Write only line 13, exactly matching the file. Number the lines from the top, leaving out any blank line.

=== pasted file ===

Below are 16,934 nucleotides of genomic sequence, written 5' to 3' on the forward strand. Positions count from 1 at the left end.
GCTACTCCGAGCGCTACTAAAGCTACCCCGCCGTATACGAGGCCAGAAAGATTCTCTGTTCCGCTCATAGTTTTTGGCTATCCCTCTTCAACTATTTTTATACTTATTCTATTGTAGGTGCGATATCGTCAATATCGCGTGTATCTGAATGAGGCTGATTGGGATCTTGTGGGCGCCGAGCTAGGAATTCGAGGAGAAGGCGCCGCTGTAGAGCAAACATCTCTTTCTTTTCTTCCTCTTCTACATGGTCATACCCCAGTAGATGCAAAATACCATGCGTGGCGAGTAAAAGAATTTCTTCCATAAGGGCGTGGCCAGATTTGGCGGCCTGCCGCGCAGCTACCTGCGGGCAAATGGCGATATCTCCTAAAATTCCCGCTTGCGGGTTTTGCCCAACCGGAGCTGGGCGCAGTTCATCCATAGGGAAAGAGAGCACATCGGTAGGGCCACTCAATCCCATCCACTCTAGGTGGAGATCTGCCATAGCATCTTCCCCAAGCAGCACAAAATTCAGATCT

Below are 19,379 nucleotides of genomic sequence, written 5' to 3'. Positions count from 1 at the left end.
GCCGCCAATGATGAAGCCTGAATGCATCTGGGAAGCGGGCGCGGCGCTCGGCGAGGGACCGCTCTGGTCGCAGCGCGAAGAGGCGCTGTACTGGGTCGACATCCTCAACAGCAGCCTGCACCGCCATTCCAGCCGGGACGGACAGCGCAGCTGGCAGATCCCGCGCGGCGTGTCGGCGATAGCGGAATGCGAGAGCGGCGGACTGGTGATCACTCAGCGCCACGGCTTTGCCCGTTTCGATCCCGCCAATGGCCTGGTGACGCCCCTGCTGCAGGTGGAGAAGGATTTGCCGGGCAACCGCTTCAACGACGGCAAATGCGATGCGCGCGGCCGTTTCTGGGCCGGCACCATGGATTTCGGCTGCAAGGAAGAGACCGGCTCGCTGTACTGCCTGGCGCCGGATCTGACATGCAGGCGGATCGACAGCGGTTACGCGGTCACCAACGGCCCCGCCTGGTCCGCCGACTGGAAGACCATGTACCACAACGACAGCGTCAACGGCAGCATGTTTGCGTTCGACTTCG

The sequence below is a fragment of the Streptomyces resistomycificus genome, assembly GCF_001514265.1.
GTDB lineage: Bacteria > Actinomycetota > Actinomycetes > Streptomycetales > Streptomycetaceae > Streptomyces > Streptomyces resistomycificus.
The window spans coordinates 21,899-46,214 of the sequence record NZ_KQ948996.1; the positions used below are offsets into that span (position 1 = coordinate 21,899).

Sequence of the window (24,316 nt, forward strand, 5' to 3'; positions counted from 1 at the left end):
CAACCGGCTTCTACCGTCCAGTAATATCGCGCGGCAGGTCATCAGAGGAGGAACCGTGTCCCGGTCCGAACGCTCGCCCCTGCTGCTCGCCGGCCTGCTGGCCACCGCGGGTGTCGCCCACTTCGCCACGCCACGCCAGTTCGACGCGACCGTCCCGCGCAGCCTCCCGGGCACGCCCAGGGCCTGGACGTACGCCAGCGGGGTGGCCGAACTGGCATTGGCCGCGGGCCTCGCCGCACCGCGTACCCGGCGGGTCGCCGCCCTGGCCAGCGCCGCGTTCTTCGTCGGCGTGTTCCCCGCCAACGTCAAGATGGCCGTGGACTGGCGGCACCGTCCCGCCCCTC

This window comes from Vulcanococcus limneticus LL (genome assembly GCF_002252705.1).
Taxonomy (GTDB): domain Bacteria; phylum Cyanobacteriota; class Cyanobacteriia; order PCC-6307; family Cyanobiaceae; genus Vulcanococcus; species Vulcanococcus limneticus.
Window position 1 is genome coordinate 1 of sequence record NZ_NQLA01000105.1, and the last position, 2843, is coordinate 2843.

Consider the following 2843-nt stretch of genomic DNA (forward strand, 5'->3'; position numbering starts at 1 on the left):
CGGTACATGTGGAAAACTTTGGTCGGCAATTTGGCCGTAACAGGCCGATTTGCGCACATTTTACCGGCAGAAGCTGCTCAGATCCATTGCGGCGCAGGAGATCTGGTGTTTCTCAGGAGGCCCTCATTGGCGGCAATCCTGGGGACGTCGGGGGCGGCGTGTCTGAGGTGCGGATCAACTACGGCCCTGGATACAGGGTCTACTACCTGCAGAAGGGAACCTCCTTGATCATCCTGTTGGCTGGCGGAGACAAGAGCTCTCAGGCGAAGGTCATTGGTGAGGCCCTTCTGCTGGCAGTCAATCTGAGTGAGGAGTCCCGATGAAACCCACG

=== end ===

Consider the following 2843-nt stretch of genomic DNA (forward strand, 5'->3'; position numbering starts at 1 on the left):